It's not quite as good as some of his previous classics but this album is definitely worth the purchase. Jay brings back the swagger and unapologetic lyrics that some of his previous albums must-haves. Certainly tracks 4 and 5 have been played to death on the radio, but there are plenty of other hidden gems waiting later. Swizz Beatz brings his trademark sound to "On To The Next One" and it works well with Jay's lyrical style and "Venus vs. Mars" is just a hot, sexy song. Jay brings it home and rounds out the album with one of the crossover songs he's done so many times before in the form of "Young Forever" and I think this one works out much better than some of his previous attempts. Overall, I'm happy with the purchase, I don't like every song on the album but how often does that happen? Quite alot with Jay-Z albums but maybe that's why I'm willing to cut him some slack...
The blueprint 3 should have a subtitle "how to mess up a good thing" we all jknow blueprint 2 or 2.5 or 3.1 speacial edition with turbo "whatever'lol'" was a mess. this time around Kanye as producer tries to capture the magic jay left behind. The black album could have been at leasta goal of jays to surpass but he isnt even close. The problem with the album is that it doesnt mend well together. Dont get me wrong what Kanye lacks as an emcee he makes up in the studio as a producer. The tracks are solid but theres so much on it cameos and hooks that seem hmm. And allot of times Jay is out performed by the guest on his own tarcks. It was okay for Eminem to out duel him on renegade becasue he is a btter lyricist then jay, and basically provided the highlight of the blueprint 2 fiasco. I do recommend this to any jay fan and even if you arent one you should bop yourhead to this. I would of appreciated a more personal return for jay highlighting his skill,flow etc but I guess as long as blueprint 2 isnt repeated we can breath eazy.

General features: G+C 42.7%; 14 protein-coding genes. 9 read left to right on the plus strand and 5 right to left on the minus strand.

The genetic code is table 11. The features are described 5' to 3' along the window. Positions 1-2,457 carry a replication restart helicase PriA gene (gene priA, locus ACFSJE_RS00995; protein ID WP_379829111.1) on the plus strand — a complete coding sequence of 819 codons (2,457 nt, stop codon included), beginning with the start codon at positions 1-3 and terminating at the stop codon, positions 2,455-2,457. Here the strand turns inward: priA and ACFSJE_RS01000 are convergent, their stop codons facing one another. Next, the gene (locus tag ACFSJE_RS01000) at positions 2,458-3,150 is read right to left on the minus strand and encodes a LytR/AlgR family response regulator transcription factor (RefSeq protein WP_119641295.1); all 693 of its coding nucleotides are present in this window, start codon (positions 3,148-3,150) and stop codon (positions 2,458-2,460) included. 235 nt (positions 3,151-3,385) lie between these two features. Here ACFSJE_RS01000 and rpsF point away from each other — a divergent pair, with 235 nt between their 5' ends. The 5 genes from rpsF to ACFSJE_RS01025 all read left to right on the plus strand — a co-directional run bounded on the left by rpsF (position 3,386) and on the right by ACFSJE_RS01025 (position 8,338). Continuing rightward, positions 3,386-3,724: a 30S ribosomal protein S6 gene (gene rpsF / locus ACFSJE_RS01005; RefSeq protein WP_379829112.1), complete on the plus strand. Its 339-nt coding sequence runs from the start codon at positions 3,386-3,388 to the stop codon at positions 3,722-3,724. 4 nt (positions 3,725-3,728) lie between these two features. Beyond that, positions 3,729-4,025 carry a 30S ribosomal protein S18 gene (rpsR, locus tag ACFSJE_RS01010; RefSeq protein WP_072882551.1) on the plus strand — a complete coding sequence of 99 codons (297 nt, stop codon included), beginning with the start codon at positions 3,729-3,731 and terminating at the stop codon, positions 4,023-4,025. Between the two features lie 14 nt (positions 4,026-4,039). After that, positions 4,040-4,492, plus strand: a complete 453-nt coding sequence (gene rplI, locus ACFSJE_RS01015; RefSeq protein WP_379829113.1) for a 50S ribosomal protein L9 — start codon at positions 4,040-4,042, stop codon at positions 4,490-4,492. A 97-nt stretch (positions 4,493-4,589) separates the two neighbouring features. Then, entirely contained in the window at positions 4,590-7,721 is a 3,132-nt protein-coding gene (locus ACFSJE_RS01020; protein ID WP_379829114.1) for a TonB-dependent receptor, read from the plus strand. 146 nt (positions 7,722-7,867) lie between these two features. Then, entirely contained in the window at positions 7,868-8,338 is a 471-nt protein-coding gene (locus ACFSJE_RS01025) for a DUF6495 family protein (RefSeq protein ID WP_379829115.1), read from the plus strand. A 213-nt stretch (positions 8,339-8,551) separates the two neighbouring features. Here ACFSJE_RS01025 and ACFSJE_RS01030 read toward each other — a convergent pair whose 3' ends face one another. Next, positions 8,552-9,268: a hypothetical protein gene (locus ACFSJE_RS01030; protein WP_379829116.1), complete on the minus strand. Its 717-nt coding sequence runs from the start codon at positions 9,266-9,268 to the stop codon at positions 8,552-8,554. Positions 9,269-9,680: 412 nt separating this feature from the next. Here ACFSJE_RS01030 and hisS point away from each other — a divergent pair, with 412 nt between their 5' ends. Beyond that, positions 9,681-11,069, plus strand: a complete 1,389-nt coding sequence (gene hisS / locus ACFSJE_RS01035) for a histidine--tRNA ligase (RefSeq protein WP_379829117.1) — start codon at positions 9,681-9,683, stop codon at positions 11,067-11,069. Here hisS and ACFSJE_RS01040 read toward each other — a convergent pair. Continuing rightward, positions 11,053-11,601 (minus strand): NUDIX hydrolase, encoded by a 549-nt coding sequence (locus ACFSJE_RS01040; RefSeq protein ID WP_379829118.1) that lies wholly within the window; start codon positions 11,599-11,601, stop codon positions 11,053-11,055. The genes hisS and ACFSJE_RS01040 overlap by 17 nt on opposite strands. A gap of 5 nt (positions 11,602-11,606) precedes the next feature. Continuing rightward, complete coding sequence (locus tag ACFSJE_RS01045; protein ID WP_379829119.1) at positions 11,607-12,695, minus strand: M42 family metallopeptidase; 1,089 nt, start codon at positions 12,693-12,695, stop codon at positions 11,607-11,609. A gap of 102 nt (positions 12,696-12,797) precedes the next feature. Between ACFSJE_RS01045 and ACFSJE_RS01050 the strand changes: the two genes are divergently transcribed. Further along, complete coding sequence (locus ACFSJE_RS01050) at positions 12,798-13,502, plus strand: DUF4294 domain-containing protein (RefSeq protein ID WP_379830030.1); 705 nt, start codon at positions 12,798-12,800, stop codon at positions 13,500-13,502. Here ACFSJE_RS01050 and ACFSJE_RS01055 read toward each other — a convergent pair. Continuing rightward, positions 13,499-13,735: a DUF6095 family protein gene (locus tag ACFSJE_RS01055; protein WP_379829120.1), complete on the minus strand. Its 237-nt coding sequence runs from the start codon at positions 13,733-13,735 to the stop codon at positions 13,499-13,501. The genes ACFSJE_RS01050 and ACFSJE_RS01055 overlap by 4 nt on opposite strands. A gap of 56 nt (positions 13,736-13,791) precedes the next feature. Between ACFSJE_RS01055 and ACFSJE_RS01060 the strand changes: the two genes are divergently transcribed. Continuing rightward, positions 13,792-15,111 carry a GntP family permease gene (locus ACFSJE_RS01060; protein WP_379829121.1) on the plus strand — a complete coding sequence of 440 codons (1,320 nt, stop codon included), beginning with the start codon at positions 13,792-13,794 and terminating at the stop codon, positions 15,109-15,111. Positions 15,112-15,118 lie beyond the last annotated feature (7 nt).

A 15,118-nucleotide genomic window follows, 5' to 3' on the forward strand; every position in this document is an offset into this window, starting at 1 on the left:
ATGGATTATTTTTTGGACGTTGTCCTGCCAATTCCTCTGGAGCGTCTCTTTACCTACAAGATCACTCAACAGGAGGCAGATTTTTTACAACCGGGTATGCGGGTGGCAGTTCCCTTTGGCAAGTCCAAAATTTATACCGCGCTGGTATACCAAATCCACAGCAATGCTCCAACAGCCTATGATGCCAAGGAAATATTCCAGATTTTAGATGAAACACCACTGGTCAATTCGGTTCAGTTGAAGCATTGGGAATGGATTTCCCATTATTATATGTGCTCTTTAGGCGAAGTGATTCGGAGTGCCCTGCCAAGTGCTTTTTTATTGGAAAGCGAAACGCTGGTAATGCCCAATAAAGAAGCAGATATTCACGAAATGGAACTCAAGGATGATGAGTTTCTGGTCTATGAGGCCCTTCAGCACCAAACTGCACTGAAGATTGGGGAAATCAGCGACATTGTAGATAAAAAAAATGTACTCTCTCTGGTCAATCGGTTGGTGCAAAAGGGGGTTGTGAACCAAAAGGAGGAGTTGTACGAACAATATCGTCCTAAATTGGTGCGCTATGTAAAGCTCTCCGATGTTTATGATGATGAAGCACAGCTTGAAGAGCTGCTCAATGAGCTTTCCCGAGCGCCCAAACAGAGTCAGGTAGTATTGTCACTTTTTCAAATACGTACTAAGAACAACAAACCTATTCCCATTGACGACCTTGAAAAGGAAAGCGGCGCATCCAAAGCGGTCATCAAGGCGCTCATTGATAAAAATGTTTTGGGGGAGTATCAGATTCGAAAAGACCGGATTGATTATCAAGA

Jay-z probably should have stayed retired I mean if he is not going to surpass his blueprint or black album and just barely out shine kingdom come which was abysmal why do it? Well cause he is Jay-z his flow is here his lyrics are right but I dont know something is missing.
by far one of my fav jay-z albums. BP3 takes you back to jay-z basics and it is simply awesome.
As usual Jay Z can't make an album without guest spots but this time can't even complete a song without one. Beats are more commercial than ever, lyrics are the usual "i am the best" with absolutely no substance. Those touting Jay Z as the Best Rapper Alive are obviously going by record sales and their blind admiration instead of talent.